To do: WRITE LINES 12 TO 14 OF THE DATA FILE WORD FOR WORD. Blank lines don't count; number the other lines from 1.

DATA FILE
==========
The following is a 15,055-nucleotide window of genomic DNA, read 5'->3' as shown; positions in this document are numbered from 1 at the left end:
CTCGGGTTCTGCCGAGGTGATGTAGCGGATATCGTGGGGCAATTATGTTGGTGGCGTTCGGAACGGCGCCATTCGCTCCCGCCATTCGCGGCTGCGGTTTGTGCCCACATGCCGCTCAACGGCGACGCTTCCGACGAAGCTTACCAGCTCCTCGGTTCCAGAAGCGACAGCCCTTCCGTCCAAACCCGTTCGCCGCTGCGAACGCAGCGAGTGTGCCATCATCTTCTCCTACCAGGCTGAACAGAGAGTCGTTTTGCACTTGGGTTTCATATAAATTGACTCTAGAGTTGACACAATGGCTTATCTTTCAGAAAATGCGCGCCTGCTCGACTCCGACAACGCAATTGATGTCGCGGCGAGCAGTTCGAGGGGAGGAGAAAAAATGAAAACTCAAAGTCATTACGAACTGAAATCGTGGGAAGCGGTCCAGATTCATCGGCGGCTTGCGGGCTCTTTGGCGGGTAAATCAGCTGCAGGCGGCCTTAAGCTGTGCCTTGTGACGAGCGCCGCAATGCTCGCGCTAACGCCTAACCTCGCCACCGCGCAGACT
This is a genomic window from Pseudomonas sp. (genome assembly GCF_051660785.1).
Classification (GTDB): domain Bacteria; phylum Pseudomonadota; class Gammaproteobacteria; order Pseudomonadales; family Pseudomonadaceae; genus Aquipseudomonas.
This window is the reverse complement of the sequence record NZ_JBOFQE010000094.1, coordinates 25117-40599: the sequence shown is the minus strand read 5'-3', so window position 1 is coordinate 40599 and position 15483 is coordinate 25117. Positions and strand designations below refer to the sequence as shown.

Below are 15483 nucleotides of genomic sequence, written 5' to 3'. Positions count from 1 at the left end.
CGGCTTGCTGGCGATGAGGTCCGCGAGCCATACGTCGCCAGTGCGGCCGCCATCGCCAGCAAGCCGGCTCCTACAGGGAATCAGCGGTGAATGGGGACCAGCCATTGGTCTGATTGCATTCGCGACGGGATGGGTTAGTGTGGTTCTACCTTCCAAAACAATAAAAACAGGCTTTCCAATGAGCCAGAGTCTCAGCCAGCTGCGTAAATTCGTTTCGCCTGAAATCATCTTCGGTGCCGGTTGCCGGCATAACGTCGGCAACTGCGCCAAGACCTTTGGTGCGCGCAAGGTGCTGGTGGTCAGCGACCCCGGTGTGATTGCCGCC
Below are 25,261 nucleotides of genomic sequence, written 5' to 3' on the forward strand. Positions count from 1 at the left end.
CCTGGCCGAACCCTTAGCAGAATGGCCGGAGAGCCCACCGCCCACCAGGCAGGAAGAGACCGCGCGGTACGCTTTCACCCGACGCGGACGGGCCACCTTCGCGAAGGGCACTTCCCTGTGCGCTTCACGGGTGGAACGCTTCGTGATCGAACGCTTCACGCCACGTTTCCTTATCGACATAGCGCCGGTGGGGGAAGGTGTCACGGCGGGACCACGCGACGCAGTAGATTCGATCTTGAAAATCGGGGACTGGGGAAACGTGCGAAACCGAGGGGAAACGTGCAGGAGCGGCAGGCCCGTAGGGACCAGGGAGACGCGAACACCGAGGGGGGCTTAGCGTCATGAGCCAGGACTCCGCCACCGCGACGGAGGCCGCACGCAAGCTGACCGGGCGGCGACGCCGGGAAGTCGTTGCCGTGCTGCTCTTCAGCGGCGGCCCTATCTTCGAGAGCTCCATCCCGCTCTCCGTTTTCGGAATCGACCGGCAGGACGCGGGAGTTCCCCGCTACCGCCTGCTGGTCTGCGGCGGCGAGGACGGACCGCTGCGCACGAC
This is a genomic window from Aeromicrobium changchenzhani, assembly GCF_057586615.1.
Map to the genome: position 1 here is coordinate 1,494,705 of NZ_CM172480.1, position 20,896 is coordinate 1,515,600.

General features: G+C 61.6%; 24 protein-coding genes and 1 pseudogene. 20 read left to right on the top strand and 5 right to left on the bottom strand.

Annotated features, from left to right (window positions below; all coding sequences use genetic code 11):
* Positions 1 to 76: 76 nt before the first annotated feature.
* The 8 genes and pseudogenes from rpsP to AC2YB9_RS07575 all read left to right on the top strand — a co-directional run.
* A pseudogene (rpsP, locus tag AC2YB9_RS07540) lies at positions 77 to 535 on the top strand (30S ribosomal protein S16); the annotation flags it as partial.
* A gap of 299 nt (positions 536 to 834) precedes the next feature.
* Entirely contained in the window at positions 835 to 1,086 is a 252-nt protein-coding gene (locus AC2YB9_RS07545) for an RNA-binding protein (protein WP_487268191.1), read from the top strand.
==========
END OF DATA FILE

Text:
General features: G+C 61.6%; 24 protein-coding genes and 1 pseudogene. 20 read left to right on the top strand and 5 right to left on the bottom strand.

Annotated features, from left to right (window positions below; all coding sequences use genetic code 11):
* Positions 1 to 76: 76 nt before the first annotated feature.